S commodities giant Glencore was hit by accusations of tax evasion at its Zambian subsidiary yesterday, just hours before pressing on with its £7bn flotation in London today.
Five international non-governmental organisations lodged a complaint with the Organisation for Economic Co-operation and Development (OECD) alleging accounting manipulations at Mopani Copper Mines, owned by Glencore.
The NGOs said an audit by accountants Grant Thornton and Econ Poyry of Mopani from 2006 to 2008, conducted at the request of the Zambian government, showed the company inflating its costs to minimise profit and reporting unusually low levels of cobalt production. The complaint alleged that this lowered Mopani’s net income by hundreds of millions of dollars to avoid it paying tax.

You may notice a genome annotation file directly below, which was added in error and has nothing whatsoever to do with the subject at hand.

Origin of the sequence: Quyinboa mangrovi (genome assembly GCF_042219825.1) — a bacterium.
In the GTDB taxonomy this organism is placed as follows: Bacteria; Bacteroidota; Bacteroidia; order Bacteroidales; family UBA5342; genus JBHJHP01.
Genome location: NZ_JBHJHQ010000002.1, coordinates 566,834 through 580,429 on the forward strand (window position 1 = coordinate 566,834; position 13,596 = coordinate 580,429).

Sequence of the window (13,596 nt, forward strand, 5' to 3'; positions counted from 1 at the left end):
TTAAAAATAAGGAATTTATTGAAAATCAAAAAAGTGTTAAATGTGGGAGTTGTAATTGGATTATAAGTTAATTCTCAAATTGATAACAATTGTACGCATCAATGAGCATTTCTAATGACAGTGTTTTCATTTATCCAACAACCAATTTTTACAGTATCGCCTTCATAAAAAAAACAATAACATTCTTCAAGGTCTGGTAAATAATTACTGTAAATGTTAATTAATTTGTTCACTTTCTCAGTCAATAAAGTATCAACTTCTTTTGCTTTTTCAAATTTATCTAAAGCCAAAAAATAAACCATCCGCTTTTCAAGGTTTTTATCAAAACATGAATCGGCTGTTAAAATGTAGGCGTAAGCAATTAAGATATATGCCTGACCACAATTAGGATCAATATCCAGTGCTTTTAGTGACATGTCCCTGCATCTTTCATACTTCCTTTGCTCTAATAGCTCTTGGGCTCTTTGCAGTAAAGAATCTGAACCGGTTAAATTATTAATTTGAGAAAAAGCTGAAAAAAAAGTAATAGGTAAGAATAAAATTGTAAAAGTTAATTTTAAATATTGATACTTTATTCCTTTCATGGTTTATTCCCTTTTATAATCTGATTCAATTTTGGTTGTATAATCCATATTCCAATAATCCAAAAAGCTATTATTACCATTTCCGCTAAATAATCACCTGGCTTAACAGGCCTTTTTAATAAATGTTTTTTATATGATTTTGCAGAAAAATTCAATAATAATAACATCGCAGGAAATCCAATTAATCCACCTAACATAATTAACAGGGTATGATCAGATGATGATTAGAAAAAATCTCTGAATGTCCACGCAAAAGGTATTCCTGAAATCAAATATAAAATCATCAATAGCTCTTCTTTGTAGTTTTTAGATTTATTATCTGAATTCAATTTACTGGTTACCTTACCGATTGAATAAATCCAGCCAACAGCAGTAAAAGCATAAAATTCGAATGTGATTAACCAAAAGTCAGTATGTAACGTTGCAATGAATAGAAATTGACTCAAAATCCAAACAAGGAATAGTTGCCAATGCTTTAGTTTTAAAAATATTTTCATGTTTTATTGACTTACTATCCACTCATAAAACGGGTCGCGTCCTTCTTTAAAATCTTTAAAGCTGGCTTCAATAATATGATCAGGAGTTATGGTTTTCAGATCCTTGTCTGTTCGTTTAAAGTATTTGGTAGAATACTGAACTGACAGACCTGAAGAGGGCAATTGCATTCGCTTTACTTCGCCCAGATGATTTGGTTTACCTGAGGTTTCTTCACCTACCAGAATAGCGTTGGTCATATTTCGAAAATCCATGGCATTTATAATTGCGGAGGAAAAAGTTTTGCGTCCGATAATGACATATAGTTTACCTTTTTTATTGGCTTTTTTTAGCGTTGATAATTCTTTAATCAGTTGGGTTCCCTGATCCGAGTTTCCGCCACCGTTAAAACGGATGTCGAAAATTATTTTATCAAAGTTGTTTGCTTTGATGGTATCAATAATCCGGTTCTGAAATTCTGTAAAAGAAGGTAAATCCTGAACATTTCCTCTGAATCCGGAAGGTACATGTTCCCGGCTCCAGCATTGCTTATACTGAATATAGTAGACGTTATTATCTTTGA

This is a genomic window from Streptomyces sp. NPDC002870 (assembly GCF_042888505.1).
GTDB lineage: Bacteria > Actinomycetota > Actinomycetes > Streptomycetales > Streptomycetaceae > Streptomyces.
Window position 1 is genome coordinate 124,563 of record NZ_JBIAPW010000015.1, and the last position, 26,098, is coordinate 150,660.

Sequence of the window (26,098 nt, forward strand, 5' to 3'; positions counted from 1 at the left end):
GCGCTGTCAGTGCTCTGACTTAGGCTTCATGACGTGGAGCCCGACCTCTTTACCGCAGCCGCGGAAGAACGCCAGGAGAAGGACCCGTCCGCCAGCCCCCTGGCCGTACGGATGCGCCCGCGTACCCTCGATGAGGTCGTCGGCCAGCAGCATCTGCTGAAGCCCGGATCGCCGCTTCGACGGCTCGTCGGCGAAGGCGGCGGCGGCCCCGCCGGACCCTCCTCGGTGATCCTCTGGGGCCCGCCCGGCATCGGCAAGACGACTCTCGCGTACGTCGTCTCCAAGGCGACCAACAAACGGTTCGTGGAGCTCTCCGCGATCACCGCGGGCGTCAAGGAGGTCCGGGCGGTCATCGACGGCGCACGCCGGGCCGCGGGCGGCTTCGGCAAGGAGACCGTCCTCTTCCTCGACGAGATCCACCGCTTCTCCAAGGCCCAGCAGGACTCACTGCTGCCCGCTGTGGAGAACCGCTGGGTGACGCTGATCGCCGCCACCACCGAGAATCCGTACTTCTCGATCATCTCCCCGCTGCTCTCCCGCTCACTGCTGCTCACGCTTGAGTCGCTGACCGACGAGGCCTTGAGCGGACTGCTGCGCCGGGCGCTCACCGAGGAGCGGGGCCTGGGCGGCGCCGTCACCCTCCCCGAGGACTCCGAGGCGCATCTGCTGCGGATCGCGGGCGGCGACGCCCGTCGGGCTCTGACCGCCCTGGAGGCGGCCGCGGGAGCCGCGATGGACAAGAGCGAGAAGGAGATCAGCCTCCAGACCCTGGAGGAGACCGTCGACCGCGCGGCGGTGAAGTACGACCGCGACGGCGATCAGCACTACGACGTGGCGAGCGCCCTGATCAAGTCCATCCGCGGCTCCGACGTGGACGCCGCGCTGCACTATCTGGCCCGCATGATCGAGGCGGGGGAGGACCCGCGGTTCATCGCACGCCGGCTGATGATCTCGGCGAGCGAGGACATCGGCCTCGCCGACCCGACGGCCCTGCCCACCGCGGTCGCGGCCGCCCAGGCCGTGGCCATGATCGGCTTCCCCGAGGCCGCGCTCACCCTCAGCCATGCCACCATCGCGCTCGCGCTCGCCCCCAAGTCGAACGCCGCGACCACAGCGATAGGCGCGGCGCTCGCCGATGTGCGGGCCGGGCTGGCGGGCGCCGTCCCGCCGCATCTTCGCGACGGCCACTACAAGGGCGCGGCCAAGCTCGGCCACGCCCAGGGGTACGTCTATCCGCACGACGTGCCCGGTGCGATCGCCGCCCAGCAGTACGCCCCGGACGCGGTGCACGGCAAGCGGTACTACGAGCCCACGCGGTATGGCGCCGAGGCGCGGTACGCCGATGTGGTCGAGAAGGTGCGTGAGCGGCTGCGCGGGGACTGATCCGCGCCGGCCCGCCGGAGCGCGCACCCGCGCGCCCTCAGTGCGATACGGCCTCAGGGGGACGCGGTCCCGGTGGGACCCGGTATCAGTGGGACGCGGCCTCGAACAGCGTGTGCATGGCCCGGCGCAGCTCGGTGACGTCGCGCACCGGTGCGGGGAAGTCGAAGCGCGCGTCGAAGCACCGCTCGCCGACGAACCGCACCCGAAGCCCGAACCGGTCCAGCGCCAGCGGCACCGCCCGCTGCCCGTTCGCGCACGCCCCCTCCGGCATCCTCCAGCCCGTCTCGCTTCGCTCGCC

The audit allegedly also found evidence that Mopani was selling copper to Glencore at artificially low prices, a practice called transfer pricing that breaches OECD principles of trading between parent and subsidiary firms.
In a sign that Glencore may not be ready for the transparency demanded of public companies, it declined to comment. It is due to publish its intention to list a 20 per cent stake in London today, which would value it at about £37bn.